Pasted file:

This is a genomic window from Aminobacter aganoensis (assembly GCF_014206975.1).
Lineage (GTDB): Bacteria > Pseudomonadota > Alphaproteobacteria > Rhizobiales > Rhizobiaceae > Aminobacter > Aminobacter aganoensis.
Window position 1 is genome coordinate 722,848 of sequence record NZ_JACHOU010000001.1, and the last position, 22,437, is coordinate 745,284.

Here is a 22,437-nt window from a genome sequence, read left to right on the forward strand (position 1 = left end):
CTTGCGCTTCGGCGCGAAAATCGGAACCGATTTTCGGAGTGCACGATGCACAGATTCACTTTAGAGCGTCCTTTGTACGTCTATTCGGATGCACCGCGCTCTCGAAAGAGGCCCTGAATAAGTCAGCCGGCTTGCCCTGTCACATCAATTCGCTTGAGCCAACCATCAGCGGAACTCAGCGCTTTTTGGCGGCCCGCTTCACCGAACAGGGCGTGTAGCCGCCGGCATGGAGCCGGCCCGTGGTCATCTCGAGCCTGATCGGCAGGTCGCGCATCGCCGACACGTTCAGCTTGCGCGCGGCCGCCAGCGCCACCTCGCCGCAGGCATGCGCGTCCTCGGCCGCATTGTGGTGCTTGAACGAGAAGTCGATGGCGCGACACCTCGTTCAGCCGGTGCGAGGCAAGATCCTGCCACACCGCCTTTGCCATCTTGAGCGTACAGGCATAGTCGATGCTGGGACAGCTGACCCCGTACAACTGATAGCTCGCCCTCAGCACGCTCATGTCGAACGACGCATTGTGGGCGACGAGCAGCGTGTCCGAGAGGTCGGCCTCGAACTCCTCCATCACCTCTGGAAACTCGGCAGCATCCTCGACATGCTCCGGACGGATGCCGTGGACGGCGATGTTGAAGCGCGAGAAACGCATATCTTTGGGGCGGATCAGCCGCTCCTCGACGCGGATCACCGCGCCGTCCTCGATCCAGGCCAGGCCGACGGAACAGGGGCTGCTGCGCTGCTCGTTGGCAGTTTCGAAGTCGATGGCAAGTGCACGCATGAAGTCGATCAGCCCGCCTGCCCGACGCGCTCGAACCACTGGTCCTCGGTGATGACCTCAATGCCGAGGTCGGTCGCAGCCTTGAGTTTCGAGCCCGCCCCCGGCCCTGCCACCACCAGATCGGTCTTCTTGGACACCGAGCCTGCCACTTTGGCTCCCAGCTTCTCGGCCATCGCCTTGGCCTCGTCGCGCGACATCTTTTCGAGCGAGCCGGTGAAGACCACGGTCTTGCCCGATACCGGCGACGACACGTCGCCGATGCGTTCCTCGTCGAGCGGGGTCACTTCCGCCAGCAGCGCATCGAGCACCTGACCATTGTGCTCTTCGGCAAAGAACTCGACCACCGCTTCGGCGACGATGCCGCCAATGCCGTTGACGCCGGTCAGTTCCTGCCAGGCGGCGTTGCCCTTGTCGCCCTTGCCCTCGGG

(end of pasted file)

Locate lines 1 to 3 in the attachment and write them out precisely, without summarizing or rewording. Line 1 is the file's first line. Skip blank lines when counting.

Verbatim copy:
This is a genomic window from Aminobacter aganoensis (assembly GCF_014206975.1).
Lineage (GTDB): Bacteria > Pseudomonadota > Alphaproteobacteria > Rhizobiales > Rhizobiaceae > Aminobacter > Aminobacter aganoensis.
Window position 1 is genome coordinate 722,848 of sequence record NZ_JACHOU010000001.1, and the last position, 22,437, is coordinate 745,284.